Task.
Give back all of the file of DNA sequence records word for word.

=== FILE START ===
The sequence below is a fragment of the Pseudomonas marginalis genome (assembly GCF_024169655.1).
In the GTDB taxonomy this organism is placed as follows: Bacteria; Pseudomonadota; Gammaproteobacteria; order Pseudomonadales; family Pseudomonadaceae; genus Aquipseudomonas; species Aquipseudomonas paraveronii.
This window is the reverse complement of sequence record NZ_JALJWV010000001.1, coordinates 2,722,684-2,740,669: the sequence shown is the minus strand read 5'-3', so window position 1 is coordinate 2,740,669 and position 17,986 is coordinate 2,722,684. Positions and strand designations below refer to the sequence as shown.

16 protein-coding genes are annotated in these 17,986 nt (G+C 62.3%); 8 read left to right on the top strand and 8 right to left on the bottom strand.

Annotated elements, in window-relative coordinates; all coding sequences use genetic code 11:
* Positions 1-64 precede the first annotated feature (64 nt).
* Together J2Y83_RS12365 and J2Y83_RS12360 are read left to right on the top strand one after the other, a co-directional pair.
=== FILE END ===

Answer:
The sequence below is a fragment of the Pseudomonas marginalis genome (assembly GCF_024169655.1).
In the GTDB taxonomy this organism is placed as follows: Bacteria; Pseudomonadota; Gammaproteobacteria; order Pseudomonadales; family Pseudomonadaceae; genus Aquipseudomonas; species Aquipseudomonas paraveronii.
This window is the reverse complement of sequence record NZ_JALJWV010000001.1, coordinates 2,722,684-2,740,669: the sequence shown is the minus strand read 5'-3', so window position 1 is coordinate 2,740,669 and position 17,986 is coordinate 2,722,684. Positions and strand designations below refer to the sequence as shown.

16 protein-coding genes are annotated in these 17,986 nt (G+C 62.3%); 8 read left to right on the top strand and 8 right to left on the bottom strand.

Annotated elements, in window-relative coordinates; all coding sequences use genetic code 11:
* Positions 1-64 precede the first annotated feature (64 nt).
* Together J2Y83_RS12365 and J2Y83_RS12360 are read left to right on the top strand one after the other, a co-directional pair.